• Firstly, the country recognizes that economic growth constitutes an important element in poverty reduction and, consequently, a very high premium is being placed on growth-stimulating interventions.


  • Secondly and in similar vein, the new deal government recognizes that redistributive policies are critically important in reducing poverty and that growthand equity are not necessarily conflictive. As a country, Zambia maintains that there is no intrinsic trade-off between long run aggregate efficiency and overall equity and, hence, the country’s resolve to approach poverty reduction through the ‘broad-based growth’ approach.


  • Thirdly, Zambia maintains that the necessary linkages between growth and poverty reduction can be developed in a sustainable way but only through an approach that allows everyone to equitably share the benefits of sustained growth. Although, under the right circumstances, sustained growth does often result in poverty reduction, rising inequality may trigger adverse impacts and it is in this regard that the role of social safety nets is considered to be an important component in the PRSP.


  • Fourthly, a differential approach to poverty reduction would be applied depending on the location characteristics of the poor. For rural dwellers, the emphasis on agriculture recognizes both the fact that the majority of the poor in Zambia live in these locations and that their main preoccupation is agrarian. With respect to the urban poor, support for the informal sector seems logical since it is here where the grassroots’ efforts to cushion against declines in real incomes find expression. For both the rural and urban areas, the improvement of infrastructure is a strategic necessity for better market integration and productive efficiency and this is receiving priority attention in the PRSP.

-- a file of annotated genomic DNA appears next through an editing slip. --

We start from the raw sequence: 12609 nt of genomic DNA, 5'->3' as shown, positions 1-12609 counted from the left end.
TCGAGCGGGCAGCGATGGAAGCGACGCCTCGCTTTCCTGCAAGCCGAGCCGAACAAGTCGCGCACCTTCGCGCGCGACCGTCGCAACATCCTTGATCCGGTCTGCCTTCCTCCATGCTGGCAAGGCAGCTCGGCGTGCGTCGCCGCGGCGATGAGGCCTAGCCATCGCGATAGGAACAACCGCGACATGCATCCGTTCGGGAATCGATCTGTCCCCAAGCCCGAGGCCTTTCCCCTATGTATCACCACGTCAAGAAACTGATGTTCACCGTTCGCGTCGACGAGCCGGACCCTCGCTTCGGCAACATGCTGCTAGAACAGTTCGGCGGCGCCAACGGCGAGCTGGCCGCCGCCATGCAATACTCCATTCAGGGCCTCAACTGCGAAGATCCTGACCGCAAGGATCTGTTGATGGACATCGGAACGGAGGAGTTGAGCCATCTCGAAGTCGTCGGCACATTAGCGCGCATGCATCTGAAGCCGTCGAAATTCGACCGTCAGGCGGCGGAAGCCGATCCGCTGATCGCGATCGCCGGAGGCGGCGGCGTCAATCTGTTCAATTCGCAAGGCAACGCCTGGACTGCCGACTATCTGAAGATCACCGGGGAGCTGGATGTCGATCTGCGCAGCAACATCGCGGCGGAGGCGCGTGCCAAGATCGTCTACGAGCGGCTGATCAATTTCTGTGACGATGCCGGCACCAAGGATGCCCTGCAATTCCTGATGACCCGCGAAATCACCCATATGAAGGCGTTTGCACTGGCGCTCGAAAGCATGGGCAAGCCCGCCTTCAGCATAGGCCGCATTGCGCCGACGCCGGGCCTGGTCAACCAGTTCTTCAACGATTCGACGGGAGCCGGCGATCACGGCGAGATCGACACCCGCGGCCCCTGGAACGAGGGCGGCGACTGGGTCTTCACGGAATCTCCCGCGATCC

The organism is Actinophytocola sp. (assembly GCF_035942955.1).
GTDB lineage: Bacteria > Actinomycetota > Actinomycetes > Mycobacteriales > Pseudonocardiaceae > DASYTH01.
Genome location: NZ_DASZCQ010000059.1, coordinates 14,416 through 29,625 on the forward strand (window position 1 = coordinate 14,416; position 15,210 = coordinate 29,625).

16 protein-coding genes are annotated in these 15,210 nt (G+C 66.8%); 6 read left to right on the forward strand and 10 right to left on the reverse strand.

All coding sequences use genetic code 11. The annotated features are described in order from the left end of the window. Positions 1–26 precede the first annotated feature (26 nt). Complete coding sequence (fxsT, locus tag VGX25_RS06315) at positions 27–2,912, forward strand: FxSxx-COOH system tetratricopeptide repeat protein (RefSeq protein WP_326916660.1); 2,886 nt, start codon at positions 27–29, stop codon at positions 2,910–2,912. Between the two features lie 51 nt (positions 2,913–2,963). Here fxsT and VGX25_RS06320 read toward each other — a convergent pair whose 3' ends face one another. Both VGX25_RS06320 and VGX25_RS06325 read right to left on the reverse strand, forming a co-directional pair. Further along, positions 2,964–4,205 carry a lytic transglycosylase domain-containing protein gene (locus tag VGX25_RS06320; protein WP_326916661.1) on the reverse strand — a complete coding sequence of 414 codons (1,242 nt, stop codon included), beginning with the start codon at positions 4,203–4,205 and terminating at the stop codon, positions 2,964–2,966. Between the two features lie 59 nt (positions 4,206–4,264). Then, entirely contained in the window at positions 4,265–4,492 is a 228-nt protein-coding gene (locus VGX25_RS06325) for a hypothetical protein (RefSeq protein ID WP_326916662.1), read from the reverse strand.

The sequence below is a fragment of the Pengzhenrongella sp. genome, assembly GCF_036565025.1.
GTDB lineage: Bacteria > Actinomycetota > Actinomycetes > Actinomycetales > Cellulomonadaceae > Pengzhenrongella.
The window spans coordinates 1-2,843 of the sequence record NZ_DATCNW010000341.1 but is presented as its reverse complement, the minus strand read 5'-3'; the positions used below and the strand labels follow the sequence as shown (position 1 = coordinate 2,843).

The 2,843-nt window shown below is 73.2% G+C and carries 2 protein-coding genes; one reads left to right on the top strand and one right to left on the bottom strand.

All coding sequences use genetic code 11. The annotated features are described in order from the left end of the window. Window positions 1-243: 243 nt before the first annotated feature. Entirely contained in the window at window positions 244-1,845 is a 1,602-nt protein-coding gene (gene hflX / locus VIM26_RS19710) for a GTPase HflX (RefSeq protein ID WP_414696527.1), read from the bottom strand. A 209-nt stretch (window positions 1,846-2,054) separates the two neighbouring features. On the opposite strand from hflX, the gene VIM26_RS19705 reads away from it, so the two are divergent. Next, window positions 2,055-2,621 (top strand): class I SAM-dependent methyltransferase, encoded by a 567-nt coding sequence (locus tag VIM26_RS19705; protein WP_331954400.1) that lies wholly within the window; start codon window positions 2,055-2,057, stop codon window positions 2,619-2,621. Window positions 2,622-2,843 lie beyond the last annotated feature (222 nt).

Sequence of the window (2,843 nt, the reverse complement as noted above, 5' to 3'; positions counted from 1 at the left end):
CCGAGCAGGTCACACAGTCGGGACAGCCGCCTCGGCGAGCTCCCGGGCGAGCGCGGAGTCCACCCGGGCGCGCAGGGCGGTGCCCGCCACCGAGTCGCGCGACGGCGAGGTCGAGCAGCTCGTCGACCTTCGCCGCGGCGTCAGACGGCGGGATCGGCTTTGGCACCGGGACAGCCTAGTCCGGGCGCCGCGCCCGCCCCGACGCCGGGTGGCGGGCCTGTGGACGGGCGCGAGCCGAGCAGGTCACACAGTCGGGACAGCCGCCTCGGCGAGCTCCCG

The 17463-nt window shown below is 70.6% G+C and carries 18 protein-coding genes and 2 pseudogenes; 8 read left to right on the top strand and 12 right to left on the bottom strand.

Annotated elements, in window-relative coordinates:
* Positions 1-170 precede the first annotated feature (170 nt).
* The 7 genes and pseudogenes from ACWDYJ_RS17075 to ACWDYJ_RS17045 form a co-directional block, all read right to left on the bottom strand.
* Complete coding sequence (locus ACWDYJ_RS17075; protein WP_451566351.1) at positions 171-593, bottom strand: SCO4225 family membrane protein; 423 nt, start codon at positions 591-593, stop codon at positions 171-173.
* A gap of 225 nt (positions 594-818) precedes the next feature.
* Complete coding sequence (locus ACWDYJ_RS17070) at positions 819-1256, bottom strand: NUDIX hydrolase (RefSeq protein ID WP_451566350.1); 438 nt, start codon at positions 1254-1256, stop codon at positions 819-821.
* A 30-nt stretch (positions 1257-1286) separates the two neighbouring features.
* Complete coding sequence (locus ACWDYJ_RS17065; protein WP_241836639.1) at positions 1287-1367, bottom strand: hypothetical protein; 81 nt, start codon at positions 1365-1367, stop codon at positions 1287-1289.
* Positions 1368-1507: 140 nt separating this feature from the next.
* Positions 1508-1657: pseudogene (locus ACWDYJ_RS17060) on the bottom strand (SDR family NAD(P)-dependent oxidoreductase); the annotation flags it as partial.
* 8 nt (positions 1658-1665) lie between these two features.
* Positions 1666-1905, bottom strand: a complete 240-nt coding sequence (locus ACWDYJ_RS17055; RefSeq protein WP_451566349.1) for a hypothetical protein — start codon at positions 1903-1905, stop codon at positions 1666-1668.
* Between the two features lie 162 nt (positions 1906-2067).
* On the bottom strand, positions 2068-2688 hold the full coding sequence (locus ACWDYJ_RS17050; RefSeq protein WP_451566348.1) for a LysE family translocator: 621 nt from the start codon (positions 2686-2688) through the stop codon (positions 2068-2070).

• Fifthly long periods of neglect in infrastructure maintenance due to, inter alia, the curtailment of development budgets in the interest of attaining fiscal balances has resulted in a regrettable and serious deterioration of transport networks. The major transport arteries that connect the countryside to the market had therefore been focused upon in the PRSP so as to ensure basic minimum connectivity for moving the poor people’s income-yielding commodities over long distances.


In concluding his opening statement, the Hon. Minister:
  • Urged all participants to take advantage of the conference to engage in a candid and constructive debate regarding the challenge of poverty reduction in Africa.


  • Advised all stakeholders to correct governments in the event of policy failures as well as commending governments in the event of policy successes detected, and to eschew the persistent tendency to loudly censure governments when policy implementation falls short of desired outcomes and to keep quiet when government policies are fruitfully realized.


  • Challenged the conference to generate concrete and realizable policy recommendations that would facilitate the delivery of tangible and measurable benefits to the poor, who in the ultimate analysis are the intended beneficiaries of poverty reduction programmes.


[previous] [table of contents] [1] [2] [3] [4] [5] [5] [6] [7] [8] [9] [10] [11] [12] [13] [next]


Octoplus Information Solutions Top of page | Home | Contact SARPN | Disclaimer